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What does omnichannel actually mean?

17th Nov 2015
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Like many other sectors, there are often a lot of buzzwords in the customer experience world. One of the most commonly used terms is ‘omnichannel’. But what does it actually mean? How does look in practice, and does it differ from multichannel or multimodal?

What is Omnichannel? 
Omnichannel looks to provide customers with an optimised and seamless experience by gathering context and information across all the channels where customers are engaging with a brand or company, throughout the course of the entire customer lifecycle.

Omnichannel CX is somewhat similar to multimodal experience in that it can make use of multiple channels during one customer engagement, including voice, text, email, chat, social media, online FAQs, and more.

So, for example, if in either a multimodal or omnichannel interaction, an online shopper asks a question over web chat and he or she chooses to call the company’s call centre, the agent may be able see the details of the web request so the customer won’t have to make the same enquiry or ask the same question again.

However, a multimodal experience only involves a specific customer engagement that spans multiple channels. Omnichannel CX, on the other hand, uses a ‘meta-view’ of all interactions, across all channels—multimodally or otherwise, over time.

This means then that, in an omnichannel experience, the agent can see how many times a particular customer called or engaged with an agent online, the details of those conversations, and the customer’s personal information and preferences—and then apply all of that customer information in the moment of a new interaction, fluidly and proactively.

In other words, multimodal provides the basic cross-channel functionality required for smooth customer engagements, but omnichannel goes several steps further and applies that multimodal functionality in the context of a long-term customer journey.

What’s the result of an omnichannel experience like this? The representative gains a clear overview of each customer’s journey from start to finish in order to facilitate smoother interactions across multiple channels in real time.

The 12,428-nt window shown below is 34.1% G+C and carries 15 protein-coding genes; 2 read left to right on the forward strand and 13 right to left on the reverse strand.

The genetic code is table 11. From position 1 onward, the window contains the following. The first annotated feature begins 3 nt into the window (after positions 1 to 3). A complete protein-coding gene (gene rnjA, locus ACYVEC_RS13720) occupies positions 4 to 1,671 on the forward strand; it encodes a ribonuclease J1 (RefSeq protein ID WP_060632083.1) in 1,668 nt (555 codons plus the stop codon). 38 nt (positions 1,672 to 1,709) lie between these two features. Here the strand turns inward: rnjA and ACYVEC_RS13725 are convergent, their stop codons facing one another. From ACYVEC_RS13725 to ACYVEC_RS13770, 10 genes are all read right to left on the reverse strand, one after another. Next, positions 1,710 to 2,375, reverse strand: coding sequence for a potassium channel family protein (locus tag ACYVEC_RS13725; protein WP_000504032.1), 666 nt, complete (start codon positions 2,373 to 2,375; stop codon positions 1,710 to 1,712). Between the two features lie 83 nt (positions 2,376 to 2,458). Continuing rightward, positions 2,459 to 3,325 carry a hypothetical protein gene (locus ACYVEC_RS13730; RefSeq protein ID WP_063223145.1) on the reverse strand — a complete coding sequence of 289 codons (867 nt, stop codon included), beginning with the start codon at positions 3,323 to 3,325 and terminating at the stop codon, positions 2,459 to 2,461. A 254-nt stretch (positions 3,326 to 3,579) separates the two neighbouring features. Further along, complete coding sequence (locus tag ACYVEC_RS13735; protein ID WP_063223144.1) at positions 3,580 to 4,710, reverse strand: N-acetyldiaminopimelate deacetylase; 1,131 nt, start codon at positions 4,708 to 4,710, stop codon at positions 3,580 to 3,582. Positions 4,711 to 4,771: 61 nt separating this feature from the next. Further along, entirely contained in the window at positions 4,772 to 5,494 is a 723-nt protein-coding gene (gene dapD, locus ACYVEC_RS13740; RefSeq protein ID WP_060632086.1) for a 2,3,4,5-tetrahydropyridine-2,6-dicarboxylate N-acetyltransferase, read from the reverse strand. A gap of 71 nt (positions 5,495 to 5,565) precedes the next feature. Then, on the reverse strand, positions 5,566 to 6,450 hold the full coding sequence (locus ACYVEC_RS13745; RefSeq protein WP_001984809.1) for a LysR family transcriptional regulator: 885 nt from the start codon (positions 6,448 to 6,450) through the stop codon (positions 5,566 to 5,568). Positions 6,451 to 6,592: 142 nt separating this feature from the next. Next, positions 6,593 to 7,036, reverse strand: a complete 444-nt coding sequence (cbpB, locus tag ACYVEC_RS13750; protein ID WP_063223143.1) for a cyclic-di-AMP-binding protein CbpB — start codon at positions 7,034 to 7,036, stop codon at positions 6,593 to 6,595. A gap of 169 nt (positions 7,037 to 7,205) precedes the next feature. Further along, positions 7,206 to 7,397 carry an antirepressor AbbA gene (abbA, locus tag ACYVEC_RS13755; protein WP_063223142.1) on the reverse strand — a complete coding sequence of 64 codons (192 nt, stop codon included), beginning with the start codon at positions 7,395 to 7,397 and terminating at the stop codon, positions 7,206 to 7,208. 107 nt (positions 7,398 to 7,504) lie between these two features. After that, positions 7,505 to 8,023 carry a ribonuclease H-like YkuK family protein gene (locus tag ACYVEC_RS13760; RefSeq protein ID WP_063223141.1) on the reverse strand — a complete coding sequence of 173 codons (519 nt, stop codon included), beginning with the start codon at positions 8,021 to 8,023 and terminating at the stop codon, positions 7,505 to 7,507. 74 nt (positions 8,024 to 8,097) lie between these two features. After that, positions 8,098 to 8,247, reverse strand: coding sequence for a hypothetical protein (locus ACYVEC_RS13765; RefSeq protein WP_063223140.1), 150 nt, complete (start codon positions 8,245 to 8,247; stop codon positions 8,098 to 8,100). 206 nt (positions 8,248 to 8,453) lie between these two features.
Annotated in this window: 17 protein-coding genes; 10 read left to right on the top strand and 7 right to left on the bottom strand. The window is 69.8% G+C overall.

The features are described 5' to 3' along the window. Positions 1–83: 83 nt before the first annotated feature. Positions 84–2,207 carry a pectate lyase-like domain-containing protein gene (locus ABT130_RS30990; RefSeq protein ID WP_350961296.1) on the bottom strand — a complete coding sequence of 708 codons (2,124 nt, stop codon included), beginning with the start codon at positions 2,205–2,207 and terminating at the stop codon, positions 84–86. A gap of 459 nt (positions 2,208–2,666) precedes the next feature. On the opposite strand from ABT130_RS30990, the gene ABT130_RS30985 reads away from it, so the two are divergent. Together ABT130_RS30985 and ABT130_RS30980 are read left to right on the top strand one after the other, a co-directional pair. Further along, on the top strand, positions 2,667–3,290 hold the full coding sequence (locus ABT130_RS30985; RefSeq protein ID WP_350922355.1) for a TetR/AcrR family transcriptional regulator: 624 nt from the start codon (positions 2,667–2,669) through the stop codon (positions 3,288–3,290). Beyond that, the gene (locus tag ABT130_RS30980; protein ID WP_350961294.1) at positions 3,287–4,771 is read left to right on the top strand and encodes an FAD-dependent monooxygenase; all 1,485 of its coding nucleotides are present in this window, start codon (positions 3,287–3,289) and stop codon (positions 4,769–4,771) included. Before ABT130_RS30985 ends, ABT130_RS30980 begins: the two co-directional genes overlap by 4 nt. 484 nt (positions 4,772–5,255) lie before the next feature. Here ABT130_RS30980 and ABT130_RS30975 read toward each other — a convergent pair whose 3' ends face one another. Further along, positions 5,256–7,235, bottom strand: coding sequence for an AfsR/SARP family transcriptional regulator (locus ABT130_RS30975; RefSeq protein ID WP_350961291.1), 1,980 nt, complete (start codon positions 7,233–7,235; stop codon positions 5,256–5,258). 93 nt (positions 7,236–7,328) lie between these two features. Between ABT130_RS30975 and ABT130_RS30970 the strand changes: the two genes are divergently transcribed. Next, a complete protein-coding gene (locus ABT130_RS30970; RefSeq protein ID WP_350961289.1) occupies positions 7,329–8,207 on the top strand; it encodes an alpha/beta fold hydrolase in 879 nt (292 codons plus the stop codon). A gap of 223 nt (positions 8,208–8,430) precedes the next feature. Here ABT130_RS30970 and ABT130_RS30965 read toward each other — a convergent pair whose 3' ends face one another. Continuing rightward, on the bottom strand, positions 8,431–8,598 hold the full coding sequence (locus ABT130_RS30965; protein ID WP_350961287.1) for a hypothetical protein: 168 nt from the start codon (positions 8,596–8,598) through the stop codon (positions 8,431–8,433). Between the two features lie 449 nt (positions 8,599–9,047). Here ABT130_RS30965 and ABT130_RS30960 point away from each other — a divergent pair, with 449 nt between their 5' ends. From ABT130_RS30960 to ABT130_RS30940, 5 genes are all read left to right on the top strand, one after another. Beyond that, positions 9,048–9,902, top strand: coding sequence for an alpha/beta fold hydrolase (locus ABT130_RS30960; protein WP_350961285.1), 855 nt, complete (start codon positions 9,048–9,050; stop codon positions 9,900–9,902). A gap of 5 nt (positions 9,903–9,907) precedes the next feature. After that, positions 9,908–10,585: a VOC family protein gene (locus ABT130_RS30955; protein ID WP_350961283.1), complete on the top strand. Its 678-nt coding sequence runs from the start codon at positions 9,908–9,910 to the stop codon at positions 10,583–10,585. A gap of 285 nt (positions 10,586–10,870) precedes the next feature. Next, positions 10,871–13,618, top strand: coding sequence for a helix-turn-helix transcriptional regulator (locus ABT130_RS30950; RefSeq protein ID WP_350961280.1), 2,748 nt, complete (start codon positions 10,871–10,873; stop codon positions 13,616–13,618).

How does Omnichannel look in practice?
Let’s say a banking customer has a question about a change to their mortgage rate, which happens to be a variable rate mortgage. The customer might call to speak to a call centre agent. A few years later, when their rate fluctuates again, he or she might call to ask another question. As the customer is calling, the agent will be able to pull up all the details about the customer and their specific situation, as well as find out whether the question they asked a few years ago was resolved.

Assisting the customer becomes easier for the agent with the context of that customer’s history. Without the omnichannel context, they would have to frustrate the customer with a number of background questions before being able to resolve their query.

What’s more, the multimodal aspect of an omnichannel experience enables an agent to text the customer a confirmation and/or a link to further information, while the customer is still on the phone. If the customer needs to end the call prematurely but wants to continue the conversation by email, or follow up a few hours later by live chat, that’s also easy.

Any agent who continues the engagement will be able to pick up where the previous agents left off with full context, presenting “one face” to the customer. It’s almost like hitting the pause button on your TV and resuming the programme just where you left it.

Omnichannel: better than multichannel or multimodal

Omnichannel allows for the customer experience agent to have a bird’s-eye view of the customer journey, bridging the silos between channels and departments in a way that most multichannel approaches can’t.

Omnichannel takes multimodal CX a step further, by arming representatives with every detail they need about a customer to provide the most seamless CX possible. It’s almost as though omnichannel combines data-rich mobile and web experiences with the personalised touch of a retail or branch office face-to-face customer experience. It makes customer service agents the most efficient they can be using the latest technology, leading to greater customer satisfaction and loyalty, while also reducing business costs.

Ultimately, omnichannel customer experience is the most detailed and efficient CX an organisation or company can offer to its customers. Omnichannel represents the next step on from multichannel, by leveraging the power of multimodal. It can also help convert one-off customers to long-term brand loyalists because of outstanding service if offers these customers. In the end, everyone wins with an omnichannel experience.

Genesys recently launched AppFoundry, a marketplace that helps customers discover, research and connect with a broad range of customer experience applications, integrations and services that address their unique customer needs.


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